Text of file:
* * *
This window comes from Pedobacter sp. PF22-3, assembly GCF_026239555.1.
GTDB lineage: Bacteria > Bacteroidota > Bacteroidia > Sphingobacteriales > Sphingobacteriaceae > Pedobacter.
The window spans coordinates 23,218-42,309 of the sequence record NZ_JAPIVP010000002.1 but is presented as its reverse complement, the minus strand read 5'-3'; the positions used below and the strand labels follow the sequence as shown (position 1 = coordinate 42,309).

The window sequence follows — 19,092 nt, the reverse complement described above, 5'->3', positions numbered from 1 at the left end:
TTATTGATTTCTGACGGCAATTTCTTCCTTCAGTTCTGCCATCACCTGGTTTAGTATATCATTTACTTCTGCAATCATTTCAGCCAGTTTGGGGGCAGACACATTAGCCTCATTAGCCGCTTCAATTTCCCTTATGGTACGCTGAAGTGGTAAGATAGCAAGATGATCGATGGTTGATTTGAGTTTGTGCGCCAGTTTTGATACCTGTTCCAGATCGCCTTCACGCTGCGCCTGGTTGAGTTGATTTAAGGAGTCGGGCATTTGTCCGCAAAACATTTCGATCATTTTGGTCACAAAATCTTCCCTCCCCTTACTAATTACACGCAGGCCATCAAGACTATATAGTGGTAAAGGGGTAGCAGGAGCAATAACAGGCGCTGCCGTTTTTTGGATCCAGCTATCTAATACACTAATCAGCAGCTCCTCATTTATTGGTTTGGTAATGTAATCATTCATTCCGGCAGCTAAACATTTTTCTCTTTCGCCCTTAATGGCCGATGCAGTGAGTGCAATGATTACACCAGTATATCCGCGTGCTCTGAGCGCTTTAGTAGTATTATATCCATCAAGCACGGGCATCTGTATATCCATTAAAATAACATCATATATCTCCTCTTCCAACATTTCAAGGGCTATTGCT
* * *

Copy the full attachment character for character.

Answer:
This window comes from Pedobacter sp. PF22-3, assembly GCF_026239555.1.
GTDB lineage: Bacteria > Bacteroidota > Bacteroidia > Sphingobacteriales > Sphingobacteriaceae > Pedobacter.
The window spans coordinates 23,218-42,309 of the sequence record NZ_JAPIVP010000002.1 but is presented as its reverse complement, the minus strand read 5'-3'; the positions used below and the strand labels follow the sequence as shown (position 1 = coordinate 42,309).

The window sequence follows — 19,092 nt, the reverse complement described above, 5'->3', positions numbered from 1 at the left end:
TTATTGATTTCTGACGGCAATTTCTTCCTTCAGTTCTGCCATCACCTGGTTTAGTATATCATTTACTTCTGCAATCATTTCAGCCAGTTTGGGGGCAGACACATTAGCCTCATTAGCCGCTTCAATTTCCCTTATGGTACGCTGAAGTGGTAAGATAGCAAGATGATCGATGGTTGATTTGAGTTTGTGCGCCAGTTTTGATACCTGTTCCAGATCGCCTTCACGCTGCGCCTGGTTGAGTTGATTTAAGGAGTCGGGCATTTGTCCGCAAAACATTTCGATCATTTTGGTCACAAAATCTTCCCTCCCCTTACTAATTACACGCAGGCCATCAAGACTATATAGTGGTAAAGGGGTAGCAGGAGCAATAACAGGCGCTGCCGTTTTTTGGATCCAGCTATCTAATACACTAATCAGCAGCTCCTCATTTATTGGTTTGGTAATGTAATCATTCATTCCGGCAGCTAAACATTTTTCTCTTTCGCCCTTAATGGCCGATGCAGTGAGTGCAATGATTACACCAGTATATCCGCGTGCTCTGAGCGCTTTAGTAGTATTATATCCATCAAGCACGGGCATCTGTATATCCATTAAAATAACATCATATATCTCCTCTTCCAACATTTCAAGGGCTATTGCT